China's rise evokes geopolitical questions. Will China be an aggressive superpower? How should the United States respond? What about American allies like Australia that increasingly rely on China for their prosperity?
Last week we learned that the Chinese economy grew more slowly in 2013 than in any year since 1999, and before that than any year since the dark days of Tiananmen Square at the end of the 1980s. This is good news for the U.S. in traditional real politik terms because it portends a less muscular Chinese foreign policy. But there are real concerns too. The simple reason is that while the geopolitical China challenge is real, the Middle Kingdom is also indispensible to the global economy.
As the "designed in California, assembled in China" label on the back of every Apple device attests, low-cost Chinese assembly and manufacturing has long been a boon for the American economy. Australia owes its escape from the global financial crisis above all to China's insatiable appetite for its iron ore and coking coal to make the steel used to build a dizzying array of new cities, ports and high speed rail networks.Now China's growth slowdown signals two big facts that will shape the world economy for years to come.
First, China is at last transforming its economy from being a low cost producer and exporter to the world to becoming its biggest and fastest growing middle-class consumer. For years, cheap Chinese assembly meant big profits for Apple. While Shenzhen is now too expensive to assemble iPhones and iPads, China is now Apple's biggest and fastest growing market.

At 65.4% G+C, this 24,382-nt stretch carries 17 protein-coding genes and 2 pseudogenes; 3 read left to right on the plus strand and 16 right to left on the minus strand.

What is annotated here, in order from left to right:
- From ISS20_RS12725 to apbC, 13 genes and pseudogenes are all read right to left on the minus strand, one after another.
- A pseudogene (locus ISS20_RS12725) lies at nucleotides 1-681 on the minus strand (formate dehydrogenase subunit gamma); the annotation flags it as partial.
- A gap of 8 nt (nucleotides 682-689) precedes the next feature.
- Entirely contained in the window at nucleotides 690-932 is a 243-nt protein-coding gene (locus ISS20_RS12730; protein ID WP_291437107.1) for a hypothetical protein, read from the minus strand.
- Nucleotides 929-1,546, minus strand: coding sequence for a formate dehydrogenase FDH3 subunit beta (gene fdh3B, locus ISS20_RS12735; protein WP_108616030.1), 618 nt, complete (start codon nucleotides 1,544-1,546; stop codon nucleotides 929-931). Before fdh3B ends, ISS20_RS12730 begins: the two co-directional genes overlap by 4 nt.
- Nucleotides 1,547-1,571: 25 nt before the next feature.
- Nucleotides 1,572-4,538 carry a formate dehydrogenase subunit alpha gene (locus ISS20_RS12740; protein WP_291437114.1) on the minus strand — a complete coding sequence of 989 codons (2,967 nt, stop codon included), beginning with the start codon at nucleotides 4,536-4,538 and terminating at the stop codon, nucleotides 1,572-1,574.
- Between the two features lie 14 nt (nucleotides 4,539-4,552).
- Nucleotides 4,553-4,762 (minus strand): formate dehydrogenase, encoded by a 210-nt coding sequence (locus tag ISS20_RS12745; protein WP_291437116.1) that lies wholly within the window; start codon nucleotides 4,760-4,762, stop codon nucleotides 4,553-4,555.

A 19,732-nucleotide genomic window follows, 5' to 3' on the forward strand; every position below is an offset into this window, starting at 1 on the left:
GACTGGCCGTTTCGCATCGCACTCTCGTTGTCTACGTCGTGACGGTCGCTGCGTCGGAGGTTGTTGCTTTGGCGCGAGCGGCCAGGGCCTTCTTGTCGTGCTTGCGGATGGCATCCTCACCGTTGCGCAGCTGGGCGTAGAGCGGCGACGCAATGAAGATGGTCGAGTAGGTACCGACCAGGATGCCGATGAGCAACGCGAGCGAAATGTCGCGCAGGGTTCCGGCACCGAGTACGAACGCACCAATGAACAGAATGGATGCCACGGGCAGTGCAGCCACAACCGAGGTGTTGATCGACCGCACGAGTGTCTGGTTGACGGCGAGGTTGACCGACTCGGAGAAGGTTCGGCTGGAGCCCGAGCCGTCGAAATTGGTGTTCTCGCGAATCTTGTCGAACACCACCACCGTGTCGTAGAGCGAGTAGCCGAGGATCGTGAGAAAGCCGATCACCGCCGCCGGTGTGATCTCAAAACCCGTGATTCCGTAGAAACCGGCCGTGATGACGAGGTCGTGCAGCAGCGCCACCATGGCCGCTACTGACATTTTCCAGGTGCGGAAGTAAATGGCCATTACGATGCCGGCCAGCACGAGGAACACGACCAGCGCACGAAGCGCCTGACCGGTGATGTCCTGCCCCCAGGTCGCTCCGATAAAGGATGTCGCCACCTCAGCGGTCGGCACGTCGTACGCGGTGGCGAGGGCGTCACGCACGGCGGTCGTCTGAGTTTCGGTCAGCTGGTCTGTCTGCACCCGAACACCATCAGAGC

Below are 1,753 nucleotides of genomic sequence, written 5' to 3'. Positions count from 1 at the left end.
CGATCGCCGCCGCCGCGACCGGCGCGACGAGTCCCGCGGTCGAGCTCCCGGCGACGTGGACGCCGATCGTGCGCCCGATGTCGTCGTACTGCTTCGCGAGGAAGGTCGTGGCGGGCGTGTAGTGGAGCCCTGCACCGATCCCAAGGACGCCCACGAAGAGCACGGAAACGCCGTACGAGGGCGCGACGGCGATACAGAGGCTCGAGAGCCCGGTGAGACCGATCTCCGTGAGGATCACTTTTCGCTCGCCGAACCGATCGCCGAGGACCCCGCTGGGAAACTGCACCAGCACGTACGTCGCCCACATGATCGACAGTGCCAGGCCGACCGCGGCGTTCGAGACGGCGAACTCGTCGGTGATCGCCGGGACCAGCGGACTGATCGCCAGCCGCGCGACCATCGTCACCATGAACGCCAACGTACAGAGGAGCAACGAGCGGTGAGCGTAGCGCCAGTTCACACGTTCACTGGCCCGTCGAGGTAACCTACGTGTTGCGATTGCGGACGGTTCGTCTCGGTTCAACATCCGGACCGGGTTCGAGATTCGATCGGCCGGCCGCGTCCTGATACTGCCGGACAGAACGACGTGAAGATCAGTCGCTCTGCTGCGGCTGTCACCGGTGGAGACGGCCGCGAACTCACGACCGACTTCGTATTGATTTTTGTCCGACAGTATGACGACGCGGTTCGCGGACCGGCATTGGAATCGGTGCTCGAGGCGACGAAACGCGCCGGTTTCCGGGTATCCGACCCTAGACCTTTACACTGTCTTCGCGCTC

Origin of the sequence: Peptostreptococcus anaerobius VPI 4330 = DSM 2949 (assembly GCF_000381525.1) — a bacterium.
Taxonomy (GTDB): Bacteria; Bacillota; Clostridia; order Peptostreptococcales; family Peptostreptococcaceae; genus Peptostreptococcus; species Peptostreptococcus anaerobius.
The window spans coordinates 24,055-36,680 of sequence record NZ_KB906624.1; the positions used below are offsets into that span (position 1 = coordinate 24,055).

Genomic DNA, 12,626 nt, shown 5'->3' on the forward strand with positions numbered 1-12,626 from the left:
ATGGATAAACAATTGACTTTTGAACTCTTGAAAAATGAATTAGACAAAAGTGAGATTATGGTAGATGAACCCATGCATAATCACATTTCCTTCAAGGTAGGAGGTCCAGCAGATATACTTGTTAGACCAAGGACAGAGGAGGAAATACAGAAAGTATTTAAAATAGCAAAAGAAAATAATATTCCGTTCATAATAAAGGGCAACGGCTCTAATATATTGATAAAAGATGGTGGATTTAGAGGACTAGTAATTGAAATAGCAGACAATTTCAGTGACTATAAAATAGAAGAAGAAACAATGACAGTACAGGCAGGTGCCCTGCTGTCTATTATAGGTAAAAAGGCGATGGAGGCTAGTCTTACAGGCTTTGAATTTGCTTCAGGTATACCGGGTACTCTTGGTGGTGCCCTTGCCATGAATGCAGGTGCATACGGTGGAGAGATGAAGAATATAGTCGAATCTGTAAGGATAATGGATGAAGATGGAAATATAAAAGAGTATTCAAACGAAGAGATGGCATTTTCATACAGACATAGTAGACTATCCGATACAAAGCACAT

Second, President Xi Jingping has grabbed most headlines for tackling corruption, but his biggest commitment has been to resist the temptation to follow Hu Jintao with ever more government investment on infrastructure and state-owned enterprises. Australia is already feeling the effects as new mining investment has dried up.
Now America and Australia must turn their attention to competing in the burgeoning Chinese market, among other things by convincing Xi to loosen the constraints on foreign firms.
There are already success stories. An unsung hero in General Motors' return to solvency and profitability is the fact that it sells more cars in China than it does in the U.S. While most big Australian law firms have merged with American and British conglomerates, Mallesons went the other way to join forces with Chinese law firm King and Wood.
But for every GM and King and Wood Mallesons, there are dozens of western companies frustrated by lack of access to the Chinese market, intellectual property mimicry if not theft and an impenetrable wall of Chinese bureaucracy.
History suggests hectoring the Chinese government is unlikely to succeed. A bigger opportunity is offered by the proposed Trans- Pacific Partnership for free trade in the Asia-Pacific in which the U.S. and Australia are prime movers. The deal promises to be the most important free trade agreement of the 21st century so far, including Canada, Japan and Mexico in addition to America, Australia and a host of smaller free traders.
China, the biggest trading partner of most TPP countries, remains conspicuously on the outside looking in. It is unfathomable to contemplate an Asia-Pacific free trade agreement that doesn't include the world's biggest trading nation, prompting Henry Kissinger to worry that TPP represents economic containment of China.
Xi has been much more open to the possibility of Chinese participation in TPP than Hu was. Participation would no doubt require real concessions on issues like market access and intellectual property. But the benefits to China are clear in terms of its emerging growth sectors like information and communications technology and financial services. Here more collaboration with Western firms and better protections of their intellectual property are essential, to China as well as America.